The Canadian Security Intelligence Service has warned that Beijing is increasingly using joint academic research programs to obtain innovative science and technology for economic and military advantage.

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Sixth Memphis police officer relieved of duty in beating of Tyre Nichols: Officer Preston Hemphill was relieved of duty shortly after the Jan. 7 arrest of Nichols, who died three days later at a hospital, Memphis police spokeswoman Karen Rudolph said. She did not disclose Hemphill’s role in the arrest.

Hall of Famer Bobby Hull was a man who personified hockey: On the ice, his slapshot couldn’t be beat. In the public eye, he was the ideal sports celebrity. But his private life had a darker side too

ChatGPT hype is a bright spot in the tech slump: Whether AI’s new era can turn a profit is anyone’s guess. The challenge is to turn what seem like high-tech parlour tricks into profitable commercial applications.

Canadian doctors are spending millions of hours on unnecessary paperwork: A new study that says cutting that red tape could help them see more patients, reduce burnout and fatigue, and improve patient care.

‘Ambitious’ conservation targets demand agreement between B.C., Ottawa: To meet its lofty environmental goals, it will need to create the equivalent of 175 more conservation areas over the next seven years. Canada also needs B.C. to succeed if it is to meet its own promises at the COP15 biodiversity conference last year.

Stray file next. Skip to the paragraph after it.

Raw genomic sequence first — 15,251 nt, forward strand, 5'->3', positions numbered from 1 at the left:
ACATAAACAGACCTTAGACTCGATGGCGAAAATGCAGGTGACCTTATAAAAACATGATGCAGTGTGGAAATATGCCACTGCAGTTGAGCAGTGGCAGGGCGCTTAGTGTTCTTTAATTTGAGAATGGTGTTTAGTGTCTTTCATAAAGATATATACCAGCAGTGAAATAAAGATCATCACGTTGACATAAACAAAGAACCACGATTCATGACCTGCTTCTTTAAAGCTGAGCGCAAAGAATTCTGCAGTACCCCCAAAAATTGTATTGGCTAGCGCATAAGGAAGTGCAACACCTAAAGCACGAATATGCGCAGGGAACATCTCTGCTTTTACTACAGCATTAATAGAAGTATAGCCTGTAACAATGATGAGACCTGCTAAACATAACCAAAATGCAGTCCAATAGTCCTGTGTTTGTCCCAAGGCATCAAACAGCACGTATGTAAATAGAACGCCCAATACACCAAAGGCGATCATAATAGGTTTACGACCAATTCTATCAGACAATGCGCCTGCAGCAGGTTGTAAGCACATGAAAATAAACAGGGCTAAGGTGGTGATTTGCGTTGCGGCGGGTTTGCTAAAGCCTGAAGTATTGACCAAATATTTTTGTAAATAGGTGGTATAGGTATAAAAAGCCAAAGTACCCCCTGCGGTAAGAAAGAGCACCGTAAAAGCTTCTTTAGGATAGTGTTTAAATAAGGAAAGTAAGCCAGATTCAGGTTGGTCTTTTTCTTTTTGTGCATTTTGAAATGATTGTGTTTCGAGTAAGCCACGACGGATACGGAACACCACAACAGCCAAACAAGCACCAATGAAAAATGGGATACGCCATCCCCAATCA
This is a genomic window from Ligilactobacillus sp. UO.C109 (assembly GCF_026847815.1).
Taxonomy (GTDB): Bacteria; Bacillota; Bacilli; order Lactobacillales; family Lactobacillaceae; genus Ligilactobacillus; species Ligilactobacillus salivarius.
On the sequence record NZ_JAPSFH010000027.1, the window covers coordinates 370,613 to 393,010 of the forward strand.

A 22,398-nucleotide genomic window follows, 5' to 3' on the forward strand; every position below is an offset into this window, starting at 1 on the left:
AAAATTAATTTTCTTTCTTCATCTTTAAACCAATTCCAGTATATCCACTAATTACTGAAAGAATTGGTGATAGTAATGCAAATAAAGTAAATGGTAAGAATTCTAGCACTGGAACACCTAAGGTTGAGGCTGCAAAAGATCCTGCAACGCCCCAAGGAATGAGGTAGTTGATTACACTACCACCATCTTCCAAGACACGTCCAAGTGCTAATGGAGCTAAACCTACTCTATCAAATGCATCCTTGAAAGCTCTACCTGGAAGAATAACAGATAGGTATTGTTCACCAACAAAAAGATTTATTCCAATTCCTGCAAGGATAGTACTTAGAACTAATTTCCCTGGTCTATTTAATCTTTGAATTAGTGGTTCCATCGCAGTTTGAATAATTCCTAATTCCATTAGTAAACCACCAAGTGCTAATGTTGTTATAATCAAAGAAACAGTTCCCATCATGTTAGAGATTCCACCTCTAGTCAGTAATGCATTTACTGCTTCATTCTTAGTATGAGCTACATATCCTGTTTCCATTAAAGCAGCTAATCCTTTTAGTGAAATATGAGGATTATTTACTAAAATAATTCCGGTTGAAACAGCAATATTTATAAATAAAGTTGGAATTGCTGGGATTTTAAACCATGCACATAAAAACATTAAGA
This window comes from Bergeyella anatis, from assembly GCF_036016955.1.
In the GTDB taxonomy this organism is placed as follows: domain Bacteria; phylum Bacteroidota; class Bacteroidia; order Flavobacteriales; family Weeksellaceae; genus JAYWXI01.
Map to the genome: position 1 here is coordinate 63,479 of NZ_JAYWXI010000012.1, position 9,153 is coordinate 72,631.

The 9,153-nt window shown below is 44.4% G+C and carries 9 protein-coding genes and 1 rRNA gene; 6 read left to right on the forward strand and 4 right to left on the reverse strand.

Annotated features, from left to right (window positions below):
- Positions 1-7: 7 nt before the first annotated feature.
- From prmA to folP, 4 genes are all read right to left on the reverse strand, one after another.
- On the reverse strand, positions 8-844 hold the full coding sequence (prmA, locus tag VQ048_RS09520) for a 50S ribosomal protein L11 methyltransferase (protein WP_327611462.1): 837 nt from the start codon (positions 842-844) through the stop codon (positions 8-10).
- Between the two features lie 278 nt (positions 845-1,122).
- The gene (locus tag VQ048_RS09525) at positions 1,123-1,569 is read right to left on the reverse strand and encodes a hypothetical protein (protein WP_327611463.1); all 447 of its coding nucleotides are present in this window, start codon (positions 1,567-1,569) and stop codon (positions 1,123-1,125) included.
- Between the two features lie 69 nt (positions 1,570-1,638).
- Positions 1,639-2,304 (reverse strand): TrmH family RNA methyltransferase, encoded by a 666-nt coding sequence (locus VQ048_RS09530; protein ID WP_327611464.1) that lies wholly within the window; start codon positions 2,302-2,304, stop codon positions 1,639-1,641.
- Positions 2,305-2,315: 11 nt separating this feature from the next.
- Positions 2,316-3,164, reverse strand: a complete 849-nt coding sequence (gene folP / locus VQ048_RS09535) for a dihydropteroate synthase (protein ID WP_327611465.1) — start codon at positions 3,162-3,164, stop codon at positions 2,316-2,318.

Rogers, Shaw and Quebecor extend closing deadline on proposed deal to Feb. 17: The deal would see Quebecor Inc.’s Videotron acquire Shaw’s Freedom Mobile wireless carrier for $2.85-billion, before Rogers takes over Shaw for $20-billion.


Tech drags stocks lower as big market week kicks off

Major U.S. stock indexes sank on Monday, weighed down by declines in technology and other megacap shares, as investors looked toward a major week of events including central bank meetings and a slew of earnings reports.

The TSX lost ground, but with tech being less heavily weighted in Canada, losses were more modest.

The Dow Jones Industrial Average fell 260.99 points to 33,717.09, the S&P 500 lost 52.79 points to 4,017.77 and the Nasdaq Composite dropped 227.90 points to 11,393.81. The Toronto Stock Exchange’s S&P/TSX composite index ended down 142.37 points at 20,572.11, its biggest decline since the start of the year. On Friday, the index posted its highest closing level since June 8.

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The broken clock policies of Trudeau and Poilievre

“But until disaster actually strikes, the economic approaches of these two leaders will be like two broken clocks: sometimes right, sometimes wrong, but never changing.” - Campbell Clark